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Parafreegal in Chicago, Illinois

62 months ago

Good posts, as usual, people. Surely, this person is between a rock and a hard place. The person either bites the bullet and continues to get the shaft, or the person speaks up and is likely terminated. If so, there could also be a retaliation claim on top of the wage claim. I hope this person somehow resolves this and is compensated. I'd hate to be in this position. Sort of reminds me of the job offer I had where the attorney asked me if I had a problem billing under an attorney's initials. Ya, right.

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Paralegal in Dallas, Texas

62 months ago

It was common for the secretary to draft things and bill it under the attorney's initials, but I never saw a paralegal do work that billed under the attorney.

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Jane Do Girl in Annandale, Virginia

62 months ago

And if the poster is fired, he/she not only has an unemployment claim, but a possible retaliation claim as well. Employers really don't want to come under DOL scrutiny, especially attorney-employers.

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FLFamLawParalegal in Tampa, Florida

62 months ago

Paralegal in Dallas, Texas said: It was common for the secretary to draft things and bill it under the attorney's initials, but I never saw a paralegal do work that billed under the attorney.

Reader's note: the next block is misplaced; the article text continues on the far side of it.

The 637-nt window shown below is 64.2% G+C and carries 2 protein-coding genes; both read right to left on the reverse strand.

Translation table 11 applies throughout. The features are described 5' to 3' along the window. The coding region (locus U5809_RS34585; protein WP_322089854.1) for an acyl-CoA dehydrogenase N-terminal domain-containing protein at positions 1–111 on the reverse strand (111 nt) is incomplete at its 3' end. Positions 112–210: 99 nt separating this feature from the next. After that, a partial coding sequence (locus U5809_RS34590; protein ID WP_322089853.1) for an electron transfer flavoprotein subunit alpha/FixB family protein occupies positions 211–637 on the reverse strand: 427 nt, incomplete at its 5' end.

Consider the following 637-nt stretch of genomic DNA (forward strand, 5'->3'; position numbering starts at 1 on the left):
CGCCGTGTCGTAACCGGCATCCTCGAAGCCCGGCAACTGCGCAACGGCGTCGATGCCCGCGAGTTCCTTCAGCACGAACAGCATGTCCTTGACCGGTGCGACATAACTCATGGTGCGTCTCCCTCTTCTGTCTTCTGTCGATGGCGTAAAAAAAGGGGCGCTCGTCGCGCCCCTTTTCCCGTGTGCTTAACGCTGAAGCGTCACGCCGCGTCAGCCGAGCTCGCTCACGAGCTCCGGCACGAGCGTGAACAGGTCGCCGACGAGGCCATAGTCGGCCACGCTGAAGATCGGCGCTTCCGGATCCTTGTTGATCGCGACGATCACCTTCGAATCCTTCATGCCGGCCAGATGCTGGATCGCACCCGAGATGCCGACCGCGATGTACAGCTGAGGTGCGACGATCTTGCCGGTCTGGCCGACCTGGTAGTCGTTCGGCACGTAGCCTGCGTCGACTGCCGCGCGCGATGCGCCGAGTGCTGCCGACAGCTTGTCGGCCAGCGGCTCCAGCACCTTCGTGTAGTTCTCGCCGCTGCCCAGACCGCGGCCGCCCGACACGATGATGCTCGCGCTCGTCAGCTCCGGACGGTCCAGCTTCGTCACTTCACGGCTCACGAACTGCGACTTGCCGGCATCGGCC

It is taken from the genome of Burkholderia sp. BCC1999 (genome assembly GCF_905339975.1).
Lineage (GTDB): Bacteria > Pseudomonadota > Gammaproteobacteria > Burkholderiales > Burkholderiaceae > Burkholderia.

Almost everything I drafted at my old job was billed under the attorney's initials. Motions, settlement agreements, you name it. I drafted it, the attorney revised and edited (or not), and the documents were billed under the attorney's initials at the attorney's rates. That was something that really bothered me after a while, that I was doing all this work but not getting any credit for it from anyone. That's one of the reasons I left.

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FLFamLawParalegal in Tampa, Florida

62 months ago

Displaced Legal Professional in Denver, Colorado said: No, they don't. But, again, lifetime blackball from law........

Sometimes I wonder whether a lifetime blackball from law would be such a bad thing.